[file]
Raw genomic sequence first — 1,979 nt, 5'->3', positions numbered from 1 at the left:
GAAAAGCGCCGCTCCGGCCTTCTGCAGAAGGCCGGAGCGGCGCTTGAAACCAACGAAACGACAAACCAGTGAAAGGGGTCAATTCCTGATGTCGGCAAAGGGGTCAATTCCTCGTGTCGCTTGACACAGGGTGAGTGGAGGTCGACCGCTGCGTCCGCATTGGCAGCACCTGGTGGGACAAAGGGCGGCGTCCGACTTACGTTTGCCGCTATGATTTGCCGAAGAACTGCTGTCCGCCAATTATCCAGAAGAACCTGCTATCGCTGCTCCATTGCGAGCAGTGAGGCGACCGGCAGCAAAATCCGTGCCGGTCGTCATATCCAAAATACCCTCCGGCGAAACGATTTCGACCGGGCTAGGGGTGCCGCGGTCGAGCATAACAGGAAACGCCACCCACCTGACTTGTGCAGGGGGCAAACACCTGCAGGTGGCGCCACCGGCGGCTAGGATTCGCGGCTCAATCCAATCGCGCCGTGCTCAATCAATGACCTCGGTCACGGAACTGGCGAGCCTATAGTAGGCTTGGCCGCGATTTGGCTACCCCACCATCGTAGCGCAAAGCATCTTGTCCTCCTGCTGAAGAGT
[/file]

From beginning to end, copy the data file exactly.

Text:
Raw genomic sequence first — 1,979 nt, 5'->3', positions numbered from 1 at the left:
GAAAAGCGCCGCTCCGGCCTTCTGCAGAAGGCCGGAGCGGCGCTTGAAACCAACGAAACGACAAACCAGTGAAAGGGGTCAATTCCTGATGTCGGCAAAGGGGTCAATTCCTCGTGTCGCTTGACACAGGGTGAGTGGAGGTCGACCGCTGCGTCCGCATTGGCAGCACCTGGTGGGACAAAGGGCGGCGTCCGACTTACGTTTGCCGCTATGATTTGCCGAAGAACTGCTGTCCGCCAATTATCCAGAAGAACCTGCTATCGCTGCTCCATTGCGAGCAGTGAGGCGACCGGCAGCAAAATCCGTGCCGGTCGTCATATCCAAAATACCCTCCGGCGAAACGATTTCGACCGGGCTAGGGGTGCCGCGGTCGAGCATAACAGGAAACGCCACCCACCTGACTTGTGCAGGGGGCAAACACCTGCAGGTGGCGCCACCGGCGGCTAGGATTCGCGGCTCAATCCAATCGCGCCGTGCTCAATCAATGACCTCGGTCACGGAACTGGCGAGCCTATAGTAGGCTTGGCCGCGATTTGGCTACCCCACCATCGTAGCGCAAAGCATCTTGTCCTCCTGCTGAAGAGT